Recently finished reading a magnificent historical novel. Not new. Philippa Gregory has been a favorite author of mine for a couple of decades. You may remember her most famous book, The Other Boleyn Girl, published some years ago. I thought that was a really great book. I’ve read other books by Gregory, but most recently I read The King’s Curse (The Plantagenet and Tudor Novels). The time period is the 1450s to 1541, mostly under the rule of King Henry VIII, the infamous womanizer and wife/Queen-killer. The man who cursed Rome (the Pope) – he wanted his first marriage annulled because Queen Catherine couldn’t produce a living male heir. And subsequently made himself the head of the church in England in order to do so. It was a Catholic country at the time. This story (it’s fiction, but woven with intricate historical detail) is from the voice of Margaret of York (a lady-in-waiting to Queen Catherine),  who was a Plantagenet in her own right (which is key to the later events in the book). Certainly I’ve read other novels over the years that dealt with Henry VIII, but not with this much breadth of info. What a wicked, sinful man he was. And did I say tyrant. Wow.  I could hardly put it down, through its nearly 600 pages. In the author’s notes at the end, she shares relatively recent medical info that suggests Henry probably suffered from a rare problem, Kell positive blood type, which can cause miscarriages, stillbirths and infant deaths IF the mother has the more common Kell negative blood type. And that in his later years, he may have had McLeod syndrome, a disease only found in Kell positive individuals. Around the age of 40 it causes physical degeneration and personality changes resulting in paranoia, depression and irrational behavior. All of those King Henry VIII had in spades. If you read the book, you might read the author’s notes (at the end) before reading the book. If you like historical fiction (I love any book about English history) you’ll just love this one. It’s interesting, though, as I think about the many books I’ve read covering this era in English history, that each book presented its hero/heroine as the most innocent and worthy individual vying for the crown of England. I remember thinking Anne Boleyn was dealt with so badly during her life (and certainly her beheading), and yet reading this book, I completely reversed my opinion. Anne Boleyn was called a wh–e by most people during the years she shared Henry’s bed. The “curse” from the title pertains to Henry’s inability or the curse on the Tudors, that caused him to fail in producing a male heir. In any case, none of Henry’s wives should have died for it – likely it was all Henry’s fault anyway. Just read this one, okay?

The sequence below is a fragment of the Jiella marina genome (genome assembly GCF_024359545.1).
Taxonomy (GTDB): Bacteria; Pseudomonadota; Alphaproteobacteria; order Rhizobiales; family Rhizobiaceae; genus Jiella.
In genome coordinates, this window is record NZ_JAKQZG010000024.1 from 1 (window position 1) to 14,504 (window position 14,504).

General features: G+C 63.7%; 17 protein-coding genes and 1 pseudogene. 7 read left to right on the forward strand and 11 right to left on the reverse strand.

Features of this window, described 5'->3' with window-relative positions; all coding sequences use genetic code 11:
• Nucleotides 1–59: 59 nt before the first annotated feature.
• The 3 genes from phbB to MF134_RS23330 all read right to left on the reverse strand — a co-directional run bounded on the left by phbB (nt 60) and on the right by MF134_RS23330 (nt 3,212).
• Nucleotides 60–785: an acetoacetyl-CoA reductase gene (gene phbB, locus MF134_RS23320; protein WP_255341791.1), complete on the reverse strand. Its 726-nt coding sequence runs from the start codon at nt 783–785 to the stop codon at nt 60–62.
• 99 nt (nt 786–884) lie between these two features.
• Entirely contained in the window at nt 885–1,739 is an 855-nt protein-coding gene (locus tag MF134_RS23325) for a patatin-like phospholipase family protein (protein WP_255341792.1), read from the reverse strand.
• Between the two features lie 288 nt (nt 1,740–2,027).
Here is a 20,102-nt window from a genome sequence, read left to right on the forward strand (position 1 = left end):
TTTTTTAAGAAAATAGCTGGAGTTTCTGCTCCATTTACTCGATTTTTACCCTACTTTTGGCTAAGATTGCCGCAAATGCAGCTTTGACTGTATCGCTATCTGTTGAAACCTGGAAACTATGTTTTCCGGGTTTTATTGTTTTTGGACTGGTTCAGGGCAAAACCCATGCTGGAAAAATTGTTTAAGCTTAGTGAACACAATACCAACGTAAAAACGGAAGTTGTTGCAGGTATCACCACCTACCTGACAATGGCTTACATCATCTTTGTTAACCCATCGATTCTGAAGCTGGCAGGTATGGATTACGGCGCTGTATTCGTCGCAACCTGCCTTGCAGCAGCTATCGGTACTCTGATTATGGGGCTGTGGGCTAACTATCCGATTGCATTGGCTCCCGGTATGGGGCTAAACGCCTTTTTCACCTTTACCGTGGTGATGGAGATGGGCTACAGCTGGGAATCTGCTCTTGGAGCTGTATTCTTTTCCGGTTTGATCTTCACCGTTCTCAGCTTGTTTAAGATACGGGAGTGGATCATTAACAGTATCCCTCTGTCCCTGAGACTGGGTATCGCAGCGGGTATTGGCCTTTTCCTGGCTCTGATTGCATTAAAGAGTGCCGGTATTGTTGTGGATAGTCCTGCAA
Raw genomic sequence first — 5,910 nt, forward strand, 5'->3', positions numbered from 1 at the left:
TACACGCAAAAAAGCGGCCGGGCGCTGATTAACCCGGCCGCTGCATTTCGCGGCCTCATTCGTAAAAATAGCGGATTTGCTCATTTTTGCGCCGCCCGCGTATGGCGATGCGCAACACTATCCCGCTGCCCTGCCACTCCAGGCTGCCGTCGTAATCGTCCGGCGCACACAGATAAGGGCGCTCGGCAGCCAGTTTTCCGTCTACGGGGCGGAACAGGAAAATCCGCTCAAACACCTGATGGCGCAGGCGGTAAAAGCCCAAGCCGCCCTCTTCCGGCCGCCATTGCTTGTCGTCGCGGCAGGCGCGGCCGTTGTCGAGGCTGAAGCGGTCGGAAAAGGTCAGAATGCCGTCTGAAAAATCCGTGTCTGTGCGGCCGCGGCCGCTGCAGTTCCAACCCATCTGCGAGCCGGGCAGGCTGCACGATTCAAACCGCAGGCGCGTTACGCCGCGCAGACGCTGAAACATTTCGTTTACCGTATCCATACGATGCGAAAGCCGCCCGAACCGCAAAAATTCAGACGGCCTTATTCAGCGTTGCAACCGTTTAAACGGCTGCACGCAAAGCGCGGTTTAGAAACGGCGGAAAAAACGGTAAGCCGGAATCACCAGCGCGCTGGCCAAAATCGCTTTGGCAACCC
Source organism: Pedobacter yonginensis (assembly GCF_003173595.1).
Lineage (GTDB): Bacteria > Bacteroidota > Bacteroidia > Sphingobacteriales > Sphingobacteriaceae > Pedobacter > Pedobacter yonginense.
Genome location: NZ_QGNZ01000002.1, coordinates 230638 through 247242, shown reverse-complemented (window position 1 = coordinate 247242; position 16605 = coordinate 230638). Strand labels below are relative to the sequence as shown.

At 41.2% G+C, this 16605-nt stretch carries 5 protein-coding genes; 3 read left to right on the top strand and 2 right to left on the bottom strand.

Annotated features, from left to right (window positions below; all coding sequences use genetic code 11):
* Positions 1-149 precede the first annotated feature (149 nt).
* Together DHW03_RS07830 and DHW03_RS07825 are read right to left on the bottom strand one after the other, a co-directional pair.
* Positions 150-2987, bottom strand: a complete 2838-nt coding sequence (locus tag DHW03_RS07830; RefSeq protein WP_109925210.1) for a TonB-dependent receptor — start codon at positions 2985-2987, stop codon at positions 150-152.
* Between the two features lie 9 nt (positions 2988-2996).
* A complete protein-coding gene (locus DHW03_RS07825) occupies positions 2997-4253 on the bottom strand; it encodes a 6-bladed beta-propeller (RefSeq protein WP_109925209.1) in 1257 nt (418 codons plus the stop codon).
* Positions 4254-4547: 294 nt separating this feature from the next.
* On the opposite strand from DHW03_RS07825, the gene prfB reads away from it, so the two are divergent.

Also recently read News of the World: A Novel by Paulette Jiles. One of my book-reading friends said this is one of the best books she’s ever read in her life. That kind of praise required me to read it and I just LOVED it. It’s about an old man (a widower), who was a former military captain, during the 1800s, who goes from town to town to read out loud the current news of the world (yes, there WAS such a free-lance job.) Newspapers didn’t make it to small towns back then. By chance he’s asked to take a 10-year old girl to East Texas to reunite with relatives. The child had been captured by an Indian tribe as a baby (her family was killed in the raid), raised by the Kiowa and as was often the case of such children, she wants nothing to do with leaving. So the “hero” in this story has his hands full. And yet, they learn to trust each other on the journey. Reaching the destination, there are lots of complications (of course!). This book is truly a wonderful read – I didn’t want it to end. The author has a gift of description and the severe dangers and difficulties of an old (wild) west horse and wagon journey. The relationship is tender. Now I’ve got to investigate the author’s other books, of which there are many. Just read this one first!

Tasting Spoons

My blog's namesake - small, old and some very dented engraved silver plated tea spoons that belonged to my mother-in-law, and I use them to taste my food as I'm cooking.

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Posted in Desserts, on May 27th, 2009.

butterscotch pud

It occurred to me to stop yesterday as I was driving to my friend Norma’s house (to deliver 6 of these little babies) to take a photo of a stop sign, or a red light. Something startling to make you, my readers, stop everything and make this recipe. In lieu of that, I hope the photo above will make you salivate. It should, because once you’ve tasted this divine pudding, you may never have any other pudding. Bar none. Ever.